It’s official, we’ve survived the first month of mothering two babes and although I’m a little scratched up, we’re in pretty good shape. I’d like to report that we’re all on a schedule and that everyone is sleeping through the night but, let’s be real, schedules and sleeping aren’t really my thing and this isn’t Unicornland.
In the midst of an insane pregnancy and fun recovery, I’ve thought of you. Pregnancy was rough, what could I learn from that and share so that my fellow moms could get to the bright side of things a little more quickly? The truth is, most lessons were just reaffirmations of things I already knew. Other experiences were, new. So, here’s the knew versus new rundown.
First, I knew that pregnancy, for me at least, sucks. Chasing, bathing, carrying, and parenting a toddler as a bowling ball, was new. As was the pneumonia and mysterious rash that landed me in the hospital. Thank you, Zika. P.S. 99.9% sure it wasn’t actually Zika.
I knew what a c-section was like, but having a planned c-section was new. Round two isn’t as intense as round one in the sense that you’re not as stressed and exhausted going into it (and round two doesn’t come with general anesthesia that knocks you out, which in most ways is a shame). Round two was more intimidating solely when it came to the actual prep. When you enter the big, white OR with a dozen people and tons of medical tools, you feel like you’re in the middle of a Grays Anatomy episode. In these intense situations, I like to add a little humor. Adding in “tummy tuck” in their operation schedule review was likely a little TOO much humor for most doctors, luckily mine were just as fun as I’d hoped (although I didn’t end up with a tuck, hopefully you’ll have better luck).
Recovery was new this time around (highly recommend VBAC even though I was an awful candidate for it, no hard feelings). I knew it would be hard, but the first week was worlds easier than round one for me. But when it came to nursing, I knew it was painful the first time around. I thought this time around it would be simple. I had already broken these bad boys in, right? WRONG. On the scale between the kiss of a light breeze to the sting of a thousand bees and 90 million paper cuts, it falls somewhere north of a dairy farm and sandpaper. Which is slightly south of 5,000 paper cuts.
I also had no idea what we’d name Kate until the moment we left the hospital, that was new. After five days of trying out new names and avoiding Medical Records, it came down to one game, one round of rock, paper, scissors. Kate Riley won.
But that’s the light stuff. Many things were new this time around. The state, the hospital, the doctors, the nurses, Kate’s brief stay in the NICU, and the sound of the parrots keeping me up (thank you, Hurricane Andrew, for blowing the roof off of Parrot Jungle 24 years ago and allowing these beautiful birds to multiply and inhabit our colorful city).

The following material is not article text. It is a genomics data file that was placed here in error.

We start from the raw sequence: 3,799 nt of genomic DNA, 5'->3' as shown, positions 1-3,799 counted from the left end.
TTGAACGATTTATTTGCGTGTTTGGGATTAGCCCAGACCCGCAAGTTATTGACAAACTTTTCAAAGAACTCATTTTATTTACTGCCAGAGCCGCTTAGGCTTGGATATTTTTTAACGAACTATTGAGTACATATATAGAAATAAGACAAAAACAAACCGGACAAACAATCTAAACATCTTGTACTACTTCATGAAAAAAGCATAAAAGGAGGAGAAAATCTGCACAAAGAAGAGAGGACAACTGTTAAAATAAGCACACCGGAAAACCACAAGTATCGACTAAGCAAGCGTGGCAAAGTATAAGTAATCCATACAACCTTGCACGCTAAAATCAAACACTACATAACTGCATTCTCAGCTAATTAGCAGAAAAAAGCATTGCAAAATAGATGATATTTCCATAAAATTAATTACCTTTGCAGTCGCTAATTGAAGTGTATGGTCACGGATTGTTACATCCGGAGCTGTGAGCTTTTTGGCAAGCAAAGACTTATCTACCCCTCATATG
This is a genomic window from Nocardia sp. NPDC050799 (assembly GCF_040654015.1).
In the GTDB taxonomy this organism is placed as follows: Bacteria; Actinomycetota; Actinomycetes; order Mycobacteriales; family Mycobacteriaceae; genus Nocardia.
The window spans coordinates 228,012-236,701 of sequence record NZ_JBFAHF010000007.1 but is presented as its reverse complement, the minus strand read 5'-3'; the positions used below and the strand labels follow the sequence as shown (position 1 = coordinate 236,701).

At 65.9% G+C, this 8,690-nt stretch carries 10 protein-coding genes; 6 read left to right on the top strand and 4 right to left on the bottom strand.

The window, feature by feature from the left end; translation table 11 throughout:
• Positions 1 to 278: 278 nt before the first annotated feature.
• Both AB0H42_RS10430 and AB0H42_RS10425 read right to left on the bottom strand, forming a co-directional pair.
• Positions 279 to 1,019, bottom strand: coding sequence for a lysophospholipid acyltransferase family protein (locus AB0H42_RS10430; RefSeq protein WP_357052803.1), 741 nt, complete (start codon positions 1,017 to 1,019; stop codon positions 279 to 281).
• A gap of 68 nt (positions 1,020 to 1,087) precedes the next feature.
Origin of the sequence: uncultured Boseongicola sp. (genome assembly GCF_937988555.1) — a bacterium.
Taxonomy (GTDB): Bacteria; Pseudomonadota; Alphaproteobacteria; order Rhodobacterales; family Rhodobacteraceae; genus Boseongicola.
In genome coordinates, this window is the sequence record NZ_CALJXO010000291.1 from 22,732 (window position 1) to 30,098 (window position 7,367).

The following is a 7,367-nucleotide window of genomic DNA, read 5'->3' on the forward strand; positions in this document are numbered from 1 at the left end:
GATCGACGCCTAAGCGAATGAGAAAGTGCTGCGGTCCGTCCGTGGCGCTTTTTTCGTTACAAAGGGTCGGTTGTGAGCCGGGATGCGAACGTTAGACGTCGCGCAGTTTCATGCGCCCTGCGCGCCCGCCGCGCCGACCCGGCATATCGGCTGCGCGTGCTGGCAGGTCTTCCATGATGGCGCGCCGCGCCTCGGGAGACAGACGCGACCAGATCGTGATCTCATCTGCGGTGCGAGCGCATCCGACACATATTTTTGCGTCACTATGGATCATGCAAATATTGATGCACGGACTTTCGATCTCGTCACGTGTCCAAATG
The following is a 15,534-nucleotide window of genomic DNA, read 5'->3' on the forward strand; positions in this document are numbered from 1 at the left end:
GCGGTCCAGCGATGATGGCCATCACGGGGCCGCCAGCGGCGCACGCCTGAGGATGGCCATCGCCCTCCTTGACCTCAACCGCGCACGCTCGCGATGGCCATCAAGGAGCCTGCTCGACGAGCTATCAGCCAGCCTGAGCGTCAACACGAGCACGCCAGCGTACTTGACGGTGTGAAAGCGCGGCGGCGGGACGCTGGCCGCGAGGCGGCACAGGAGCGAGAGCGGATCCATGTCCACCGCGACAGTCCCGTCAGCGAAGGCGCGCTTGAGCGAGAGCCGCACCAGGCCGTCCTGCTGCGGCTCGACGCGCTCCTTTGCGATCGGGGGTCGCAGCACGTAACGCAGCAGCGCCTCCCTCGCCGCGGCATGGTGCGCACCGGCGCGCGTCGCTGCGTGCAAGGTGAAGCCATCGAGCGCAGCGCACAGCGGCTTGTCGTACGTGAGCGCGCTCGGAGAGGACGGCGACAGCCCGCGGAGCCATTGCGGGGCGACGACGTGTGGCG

What was completely new and nowhere on my radar,was the fear I felt the second night when Kate stopped breathing for several seconds and all I could hear was the fading away of a whistling noise followed by the collapsing in of her rib cage, three times in a row. The fear I had when I called the nurse and she ran in, took one look at Kate, and ran out without a word, was new. And I never knew the strength I had as I ran after her to the nursing station.
Then came the NICU Doctor.Reluctantly and after yelling at my amazing nurse, she looked at Kate for the second time that day, after the nurses had suctioned her out and calmed her down, she looked at me with her 4AM scowl and told me nothing was wrong. The mother in me, which with round two, I recognized, left me with an unsettled feeling. So instead of just listening to the doctor and going back to bed I asked her what it was I could do if this happened again. Her response, “nothing is wrong.” So I asked again, only to receive the same response. Then I asked a third time, thinking that maybe she just misunderstood me, “I know she looks fine now, but all nine nurses she’s seen have voiced their concerns about her breathing. What can I do to help her if this happens again and I’m alone with her?” Her response was “is this your first child?”
And that is when I learned the biggest “new” this time around and it roared inside my chest so loudly that I couldn’t ignore it. I am not a dumb mom. I am not a young mom, I am not a new mom, I am not a dumb mom. Adjectives are irrelevant. I am a MOM. So with my best, “screw you” smile, I dealt with the situation as a mom. I didn’t listen to the doctor, I listened to my gut. After two hours of observation and a visit from the pediatrician (Dr. Madelyn Donnes, whom I highly recommend), Kate was transferred to the NICU. There, they were able to test her, monitor her, and treat her, and her breathing greatly improved.
Mind you, I know we lucked out with Kate, her issues are minor in comparison to other children. My heart bleeds for any parent that is put in a predicament where they fear for the health and safety of their child. Listen to your mom-gut. I’m usually very dismissive about my concerns, I don’t worry often, I’m not paranoid, and sometimes I may be much more dismissive than most. But this time, I heard the roar, and I followed suit. So here’s the new – listen to your mom-gut. You are not too young to know when to worry, you are not too new to know when to worry, when your gut tells you to pursue a concern, follow it upstream like the salmon of Capistrano.
And in the end, I’ll put in a shameless plug for Baptist Hospital, Samara (my beyond favorite nurse of all time), and my OBs, Doctors Karsenti and Apollon. Overall my experience was beyond amazing.